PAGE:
Here’s a quick look at what’s available:

  • Santander is offering a four-year 16-25 Railcard which entitles you to a third off rail costs, so long as you pay in £500 or more each term and register for online banking.
  • HSBC is giving away £100 cash when you open a student account before 31 December, 2019. You need to be at least 18 years old, a UK resident and starting your first year of study on a qualifying course in 2019. You will receive the £100 in your account within seven days.
  • NatWest is offering a choice of either an Amazon Prime Student membership for a year and a £10 Amazon gift card, or a third off coach travel with National Express for four years, or a tastecard which is valid for four years, so long as you sign up to online banking and select to receive paperless statements. You need a smartphone for the tastecard offer. T&Cs apply.

Do consider an account that pays interest

Not many students are lucky enough to stay in the black when they are at uni, but if you think you will be able to, then you’ll want an account which will also pay you interest when you are in credit.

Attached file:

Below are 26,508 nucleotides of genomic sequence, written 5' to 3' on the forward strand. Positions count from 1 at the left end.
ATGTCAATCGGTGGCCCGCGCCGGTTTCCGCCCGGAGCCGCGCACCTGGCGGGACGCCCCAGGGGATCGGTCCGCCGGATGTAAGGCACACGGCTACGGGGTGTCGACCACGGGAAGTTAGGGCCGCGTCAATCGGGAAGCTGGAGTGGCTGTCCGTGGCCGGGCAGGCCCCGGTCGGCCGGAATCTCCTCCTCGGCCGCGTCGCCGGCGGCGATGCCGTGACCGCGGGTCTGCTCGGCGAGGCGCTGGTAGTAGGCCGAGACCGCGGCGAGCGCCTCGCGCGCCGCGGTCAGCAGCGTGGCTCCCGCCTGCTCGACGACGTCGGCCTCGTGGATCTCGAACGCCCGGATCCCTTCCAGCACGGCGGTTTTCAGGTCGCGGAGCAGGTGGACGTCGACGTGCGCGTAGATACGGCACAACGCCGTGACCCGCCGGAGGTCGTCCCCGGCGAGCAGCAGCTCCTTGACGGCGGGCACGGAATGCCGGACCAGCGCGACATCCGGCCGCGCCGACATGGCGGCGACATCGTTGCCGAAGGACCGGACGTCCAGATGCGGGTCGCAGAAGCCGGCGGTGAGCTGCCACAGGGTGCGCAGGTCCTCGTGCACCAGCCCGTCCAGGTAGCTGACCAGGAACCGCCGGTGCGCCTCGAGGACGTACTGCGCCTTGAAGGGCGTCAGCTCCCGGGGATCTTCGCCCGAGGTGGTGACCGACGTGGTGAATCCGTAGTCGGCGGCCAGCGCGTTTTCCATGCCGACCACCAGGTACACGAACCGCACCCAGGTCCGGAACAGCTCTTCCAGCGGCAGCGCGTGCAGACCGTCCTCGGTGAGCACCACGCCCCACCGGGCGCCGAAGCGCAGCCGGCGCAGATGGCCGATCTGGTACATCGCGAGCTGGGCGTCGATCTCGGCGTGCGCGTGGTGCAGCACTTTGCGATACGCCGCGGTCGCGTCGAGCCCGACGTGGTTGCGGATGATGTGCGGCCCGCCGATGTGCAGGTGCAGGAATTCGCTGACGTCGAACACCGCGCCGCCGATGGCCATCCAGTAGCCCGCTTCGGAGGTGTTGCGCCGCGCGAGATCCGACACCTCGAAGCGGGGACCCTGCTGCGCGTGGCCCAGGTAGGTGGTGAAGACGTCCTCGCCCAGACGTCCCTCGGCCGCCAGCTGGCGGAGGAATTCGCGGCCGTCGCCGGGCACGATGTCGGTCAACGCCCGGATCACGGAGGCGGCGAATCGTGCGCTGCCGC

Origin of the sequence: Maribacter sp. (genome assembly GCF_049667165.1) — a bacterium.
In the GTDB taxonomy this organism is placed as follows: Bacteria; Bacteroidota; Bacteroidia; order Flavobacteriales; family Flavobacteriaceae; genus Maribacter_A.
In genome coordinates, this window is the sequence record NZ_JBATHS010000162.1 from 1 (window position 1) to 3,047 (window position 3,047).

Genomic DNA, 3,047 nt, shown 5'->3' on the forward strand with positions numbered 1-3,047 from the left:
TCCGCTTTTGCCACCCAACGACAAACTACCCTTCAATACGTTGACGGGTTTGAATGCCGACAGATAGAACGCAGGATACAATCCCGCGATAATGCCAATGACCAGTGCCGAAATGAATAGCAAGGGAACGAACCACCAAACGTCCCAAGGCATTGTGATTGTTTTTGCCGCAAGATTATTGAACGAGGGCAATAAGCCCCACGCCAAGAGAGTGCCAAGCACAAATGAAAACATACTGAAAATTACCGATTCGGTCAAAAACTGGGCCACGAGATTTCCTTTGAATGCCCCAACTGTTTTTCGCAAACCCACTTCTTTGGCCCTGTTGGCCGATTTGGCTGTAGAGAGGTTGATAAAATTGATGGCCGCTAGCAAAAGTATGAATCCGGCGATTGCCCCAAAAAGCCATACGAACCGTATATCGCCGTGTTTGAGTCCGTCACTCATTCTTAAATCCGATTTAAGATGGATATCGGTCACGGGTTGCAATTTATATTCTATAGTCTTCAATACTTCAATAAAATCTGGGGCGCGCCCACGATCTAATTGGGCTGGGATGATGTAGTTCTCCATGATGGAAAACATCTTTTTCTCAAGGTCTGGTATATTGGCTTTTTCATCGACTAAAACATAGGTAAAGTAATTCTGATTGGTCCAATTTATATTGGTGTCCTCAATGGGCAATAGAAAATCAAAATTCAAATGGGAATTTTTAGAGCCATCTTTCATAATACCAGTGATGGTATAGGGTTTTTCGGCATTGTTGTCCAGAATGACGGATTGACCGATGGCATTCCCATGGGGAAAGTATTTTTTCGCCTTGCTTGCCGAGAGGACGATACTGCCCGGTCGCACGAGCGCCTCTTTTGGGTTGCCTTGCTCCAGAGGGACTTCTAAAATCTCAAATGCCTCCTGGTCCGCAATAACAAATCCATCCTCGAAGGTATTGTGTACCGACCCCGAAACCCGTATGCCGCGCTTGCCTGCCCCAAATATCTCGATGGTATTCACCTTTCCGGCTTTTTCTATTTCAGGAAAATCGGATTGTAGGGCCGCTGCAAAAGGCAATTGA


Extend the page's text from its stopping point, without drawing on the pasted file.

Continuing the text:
Santander’s student account, for example, is one of the most competitive. It offers 1.00% AER (variable) on balances of between £100 and £200, 2.00% AER (variable) on balances of between £200 and £300, and 3.00% AER (variable) on balances of between £300 and £2,000.

To qualify you must pay in £500 or more each term and register for online banking.

Meanwhile, Nationwide’s FlexStudent account pays 1.00% AER (variable) on balances of up to £1,000.

HSBC doesn’t offer in-credit interest on its student account, but you can open a linked regular savings account paying 3.00% AER fixed for 12 months.

Don’t choose the bank with the nearest branch

Although it’s a good idea to check where the nearest banks are to where you will be living as a student, this shouldn’t be the deciding factor when picking an account.

It’s much better to choose an account that will suit your needs even if it’s offered by a bank which is a bit further away, particularly as you can withdraw cash from most banks' ATMs and you can usually register for online banking.

 

*Representative example (assumed overdraft £1,000): 0% EAR variable.

** Representative example: If you use an arranged overdraft of £1,200 the amount we will charge you is 0p per day (variable).

***Representative example: Assumed arranged overdraft of £1,200: 0% EAR variable.

**** If you use a Planned Overdraft of £1,200 on your Student Account, you’ll be charged a daily overdraft fee of 0p.

 

All overdrafts are subject to status and terms and conditions. Over 18s, UK residents only. Terms and conditions apply. See MoneySuperMarket.com for further information.

MoneySuperMarket is a credit broker - this means we'll show you products offered by lenders. We never take a fee from customers for this broking service. Instead we are usually paid a commission by the lenders - though the size of that payment doesn't affect how we show products to customers.